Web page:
The largest popular protests in Egypt since the January 25 Revolution of 2011, which ousted Hosni Mubarak, exploded on Sunday. Millions of Egyptians poured into the streets of Cairo, Alexandria and smaller cities across the country in protest of the Muslim Brotherhood's rule over the country, picking June 30th to mark the one-year anniversary of Mohamed Morsi's election to the Egyptian presidency. A nascent political organization named Tamarod has served as the catalyst for the protests. Members of the organization fanned out across the country over the past two months and, as reported by the Egyptian Independent, they claim to have accumulated over 22 million signatures calling for Morsi to resign from the presidency.
The reasons for the protests are myriad, but the Muslim Brotherhood's unwillingness to cooperate with other political actors is perhaps the most significant. Marwan Bishara, author of The Invisible Arab, writing for Al Jazeera English, suggests that the decision on the part of the Muslim Brotherhood's Freedom and Justice political party to "govern alone without soliciting support from the wider political spectrum," is at the core of the opposition's grievances. Since Morsi's election a year ago, his administration and party have gradually stripped away what semblance of democracy existed in the fledgling government.
But millions of people don't normally fill the streets over mere political bullying. It is what the Muslim Brotherhood has done with the power they have been given, economically and socially, that has brought so many members of Egypt's normally sedentary "couch party" into the streets. As Nation Institute Fellow Sharif Abdel Kouddous writes in the Nation, "The country is plagued by frequent fuel and diesel shortages... Unemployment is growing, tourism and investment are down sharply, the stock market hit an eleven-month low last week, while insecurity, crime and vigilante violence are now on the rise." In short, despite Morsi's lofty campaign promises, the previously untested leadership of the Muslim Brotherhood has proven disastrous on nearly every front.
See Kouddous in the Democracy Now! interview below: "Millions Protesting Morsi Show Egyptian Revolution Still Going Strong"
The Muslim Brotherhood has sought to portray this discontent as the hidden hand of some external foe. Kouddous quotes a press statement from Hussein Ibrahim, the secretary general of the Brotherhood's Freedom and Justice Party, who said, "Certain power-seeking parties spend billions on hired thugs in order to push this homeland into anarchy, chaos and lawlessness, with flimsy political cover." It appears that the organization, which under Hosni Mubarak claimed for so long to have its finger on the pulse of the nation, is now as disconnected from the realities facing Egyptians as its predecessor. As the Brotherhood flails in search of external specters to blame for the protests, they will be confronted with their own demons of shortage, inflation and skyrocketing unemployment.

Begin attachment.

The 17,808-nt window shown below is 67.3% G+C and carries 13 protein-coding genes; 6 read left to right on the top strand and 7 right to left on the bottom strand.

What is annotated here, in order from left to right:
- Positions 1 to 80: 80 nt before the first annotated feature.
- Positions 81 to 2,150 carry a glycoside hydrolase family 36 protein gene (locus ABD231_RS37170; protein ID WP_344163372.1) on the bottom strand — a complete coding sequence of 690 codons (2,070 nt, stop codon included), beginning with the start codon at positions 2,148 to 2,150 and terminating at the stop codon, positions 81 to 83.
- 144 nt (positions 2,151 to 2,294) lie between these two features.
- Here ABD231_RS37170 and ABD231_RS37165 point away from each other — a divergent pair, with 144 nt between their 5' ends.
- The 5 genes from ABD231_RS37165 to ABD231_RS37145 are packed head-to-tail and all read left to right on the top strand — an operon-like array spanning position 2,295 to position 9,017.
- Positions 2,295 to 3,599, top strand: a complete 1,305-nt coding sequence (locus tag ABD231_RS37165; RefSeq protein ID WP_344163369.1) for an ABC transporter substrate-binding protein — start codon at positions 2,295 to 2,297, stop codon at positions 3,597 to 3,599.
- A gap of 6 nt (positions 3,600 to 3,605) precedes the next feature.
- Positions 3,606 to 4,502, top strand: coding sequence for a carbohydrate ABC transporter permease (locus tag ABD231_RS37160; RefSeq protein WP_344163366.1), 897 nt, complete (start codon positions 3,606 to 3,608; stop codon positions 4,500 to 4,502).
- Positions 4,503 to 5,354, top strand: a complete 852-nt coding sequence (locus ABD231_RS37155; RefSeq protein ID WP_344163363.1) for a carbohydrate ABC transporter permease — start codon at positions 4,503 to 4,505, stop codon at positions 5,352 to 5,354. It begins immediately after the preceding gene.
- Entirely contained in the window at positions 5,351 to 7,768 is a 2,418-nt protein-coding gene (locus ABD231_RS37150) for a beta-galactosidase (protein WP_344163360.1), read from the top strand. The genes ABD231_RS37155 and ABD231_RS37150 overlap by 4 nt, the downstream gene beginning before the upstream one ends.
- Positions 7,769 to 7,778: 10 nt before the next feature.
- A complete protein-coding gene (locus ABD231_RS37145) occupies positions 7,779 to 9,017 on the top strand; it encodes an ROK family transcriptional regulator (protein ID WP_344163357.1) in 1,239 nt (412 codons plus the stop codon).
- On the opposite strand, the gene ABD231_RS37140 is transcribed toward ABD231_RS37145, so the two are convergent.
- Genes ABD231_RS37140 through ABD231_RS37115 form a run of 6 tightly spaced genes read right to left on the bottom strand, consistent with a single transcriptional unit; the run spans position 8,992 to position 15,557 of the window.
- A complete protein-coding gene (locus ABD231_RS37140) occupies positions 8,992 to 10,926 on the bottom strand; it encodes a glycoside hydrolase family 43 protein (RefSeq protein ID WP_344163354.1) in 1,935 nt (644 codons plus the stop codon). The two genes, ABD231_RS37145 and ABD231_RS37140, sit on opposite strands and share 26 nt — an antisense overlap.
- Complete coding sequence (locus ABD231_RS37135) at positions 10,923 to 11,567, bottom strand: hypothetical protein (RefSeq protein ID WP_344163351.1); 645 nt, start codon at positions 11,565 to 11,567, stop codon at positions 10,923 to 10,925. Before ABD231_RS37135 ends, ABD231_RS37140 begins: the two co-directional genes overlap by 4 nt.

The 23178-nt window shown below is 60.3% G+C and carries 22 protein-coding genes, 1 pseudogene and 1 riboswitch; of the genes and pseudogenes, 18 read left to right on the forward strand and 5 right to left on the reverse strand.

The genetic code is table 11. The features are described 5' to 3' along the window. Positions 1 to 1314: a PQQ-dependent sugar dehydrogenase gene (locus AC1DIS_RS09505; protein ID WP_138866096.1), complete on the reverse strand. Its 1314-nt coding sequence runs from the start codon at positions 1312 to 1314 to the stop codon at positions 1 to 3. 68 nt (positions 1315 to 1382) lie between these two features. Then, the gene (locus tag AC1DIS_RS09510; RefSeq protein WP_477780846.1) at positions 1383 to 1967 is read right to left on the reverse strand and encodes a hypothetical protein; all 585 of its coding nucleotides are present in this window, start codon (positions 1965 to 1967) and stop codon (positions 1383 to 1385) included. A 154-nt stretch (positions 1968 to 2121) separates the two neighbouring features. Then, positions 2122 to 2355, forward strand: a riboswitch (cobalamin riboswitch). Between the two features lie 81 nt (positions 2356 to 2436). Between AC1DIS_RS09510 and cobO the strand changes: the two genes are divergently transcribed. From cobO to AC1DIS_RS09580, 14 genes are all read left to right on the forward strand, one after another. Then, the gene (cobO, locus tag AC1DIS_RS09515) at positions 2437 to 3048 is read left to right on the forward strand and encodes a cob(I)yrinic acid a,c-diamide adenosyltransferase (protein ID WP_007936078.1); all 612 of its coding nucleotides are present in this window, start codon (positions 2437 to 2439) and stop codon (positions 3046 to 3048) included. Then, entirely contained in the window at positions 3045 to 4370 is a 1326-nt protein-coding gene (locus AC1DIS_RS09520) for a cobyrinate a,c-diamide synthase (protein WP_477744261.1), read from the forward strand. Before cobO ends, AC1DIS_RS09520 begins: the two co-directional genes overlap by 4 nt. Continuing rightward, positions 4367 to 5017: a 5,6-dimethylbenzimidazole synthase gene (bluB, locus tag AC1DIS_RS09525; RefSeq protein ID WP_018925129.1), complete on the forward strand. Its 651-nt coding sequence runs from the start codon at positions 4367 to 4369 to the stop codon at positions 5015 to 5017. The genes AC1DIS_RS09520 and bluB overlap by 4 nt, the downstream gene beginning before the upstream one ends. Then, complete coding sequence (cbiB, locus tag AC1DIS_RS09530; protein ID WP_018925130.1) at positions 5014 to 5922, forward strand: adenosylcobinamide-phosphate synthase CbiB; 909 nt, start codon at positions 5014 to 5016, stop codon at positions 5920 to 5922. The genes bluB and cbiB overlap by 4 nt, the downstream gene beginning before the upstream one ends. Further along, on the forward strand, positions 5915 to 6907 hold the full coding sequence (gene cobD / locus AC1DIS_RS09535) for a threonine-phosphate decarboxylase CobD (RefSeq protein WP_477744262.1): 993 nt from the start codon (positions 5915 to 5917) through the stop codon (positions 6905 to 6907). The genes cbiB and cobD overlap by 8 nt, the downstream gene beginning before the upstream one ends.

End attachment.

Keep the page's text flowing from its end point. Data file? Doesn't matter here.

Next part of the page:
The Egyptian military, as is nearly always the case along the Nile, will play a decisive role in what might be a second Egyptian revolution. On Monday the military issued a statement, which "call[ed] that the demands of the people be met and gives [all parties] 48 hours, as a last chance, to take responsibility for the historic circumstances the country is going through." While Morsi's office rebuked the ultimatum, the military helicopters flying over Tahrir Square with Egyptian flags in tow indicate that the military, just as they did nearly two and a half years ago, may be siding with the Egyptian people. Nothing is certain. As Bishara notes, "It's also unclear how the military is intending to interfere when Egyptians fill up the streets and public squares, and President Morsi and his Muslim Brotherhood show no sign of stepping down or aside."
So as the military deadline draws closer, tensions continue to rise in Egypt. Mohamed Morsi has clearly lost the support of the people who elected him only one year ago. Is this indicative of an imminent military takeover? Or perhaps of a popular revolution? Nation Books author and scholar Richard Falk seems hopeful: